Hermann and Machela Laufmann had lived with their two children, Markus and Sigman, since 1924 in Wolmirstedt, close to Magdeburg, where they operated a successful clothing and shoe business. The large shop and apartment were located on Stendaler Strasse (today August-Bebel Strasse), and Hermann Laufmann was befriended by city dignitaries.
There were only two Jewish families in Wolmirstedt in the 1930s, but when antisemitic sentiment began rising throughout Germany, the Laufmann family was targeted by young people who increasingly harassed them: They beat Hermann and looted their shop, smearing the windows with tar. The frightened family decided to leave Germany. Machela organized documents to immigrate to France and they left Wolmirstedt in the middle of the night along with only some of their belongings, including a towel with a Christmas greeting given to the Laufmann family in 1928 by one of their customers. Eran Laufmann, the grandson of Hermann and Machela Laufmann, later donated towel to Yad Vashem.
Hanukkah menorah belonging to the Posner family from Kiel
During Hanukkah 1931, Rachel Posner, wife of Rabbi Dr. Akiva Posner, took this photo of the family Hanukkah menorah from the window ledge of the family home looking out on to the building across the road decorated with Nazi flags.
Rabbi Dr. Akiva Posner served as the last chaplain of the community of Kiel, Germany before the Holocaust. He publicized a protest letter in the local press expressing indignation at the posters that had appeared in the city, with the words, “Entrance to Jews Forbidden!” He was summoned by the chairman of the local branch of the Nazi party to participate in a public debate. The event took place under heavy police guard and was reported by the local press.
When the tension and violence in the city intensified, the Rabbi responded to the pleas of his community to flee with his wife Rachel and their three children and make their way to Eretz Israel. Before their departure, Rabbi Posner was able to convince many of his congregants to leave as well, and indeed most managed to leave for Eretz Israel or the United States. The Posner family left Germany in 1933 and arrived in Eretz Israel in 1934. Years later, the grandchildren of the Posner family loaned their family's precious heirloom to Yad Vashem to be included in the permanent exhibition in the Holocaust History Museum, on the condition that each year the menorah would return home to the family to be used over the Festival of Lights. This past Hanukkah, the iconic menorah traveled to Germany, where it was lit for the first time in 91 years in the residence of the Federal President of Germany H.E. Mr.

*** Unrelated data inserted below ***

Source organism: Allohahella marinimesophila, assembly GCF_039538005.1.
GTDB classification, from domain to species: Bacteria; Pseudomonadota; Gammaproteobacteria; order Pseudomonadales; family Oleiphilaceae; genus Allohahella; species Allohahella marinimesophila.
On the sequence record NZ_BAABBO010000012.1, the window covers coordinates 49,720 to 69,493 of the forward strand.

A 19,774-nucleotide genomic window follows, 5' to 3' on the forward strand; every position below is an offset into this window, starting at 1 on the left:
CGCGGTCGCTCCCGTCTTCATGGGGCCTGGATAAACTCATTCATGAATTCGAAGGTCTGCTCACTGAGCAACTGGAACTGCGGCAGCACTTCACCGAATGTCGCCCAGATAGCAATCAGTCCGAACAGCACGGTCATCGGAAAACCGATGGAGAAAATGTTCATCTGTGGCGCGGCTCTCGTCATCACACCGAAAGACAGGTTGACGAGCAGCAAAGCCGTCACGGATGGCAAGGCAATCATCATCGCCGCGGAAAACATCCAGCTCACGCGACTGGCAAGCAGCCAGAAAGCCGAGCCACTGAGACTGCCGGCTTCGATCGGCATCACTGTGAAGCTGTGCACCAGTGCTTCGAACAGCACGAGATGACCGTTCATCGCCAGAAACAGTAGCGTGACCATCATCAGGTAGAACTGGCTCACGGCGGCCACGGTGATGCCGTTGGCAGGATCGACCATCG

Diary that belonged to Miriam Feiner from Erfurt
Marion Feiner (later Miriam Ziv, b. 1921) and her older sister Charlotte (later Yael) grew up in a very cultural and musical family. Their father Joseph worked with composers. Thanks to his profession, the family often received tickets for music and opera performances. Marion was a gifted athlete, and was on her school's swim team.
When the Nazis came to power, Joseph Feiner lost his position and became depressed. From then on, Marion's mother Adela supported her family with a tailoring business. At the age of 15, Marion began writing in a diary she had received from her friend Lissy as a birthday present. In the pages, she documented the events of her and her family's life.
Marion and Charlotte joined the Maccabi Hatzair Zionist youth movement. In February 1938, the parents sent their two daughters with Youth Aliyah to Eretz Israel. Marion first came to Kibbutz Ginegar near Deganya in the north of the country. In 1940, Marion's parents were deported to Lwów (Lviv) and murdered in an unknown location. Marion's daughter Dalia later donated the diary to Yad Vashem.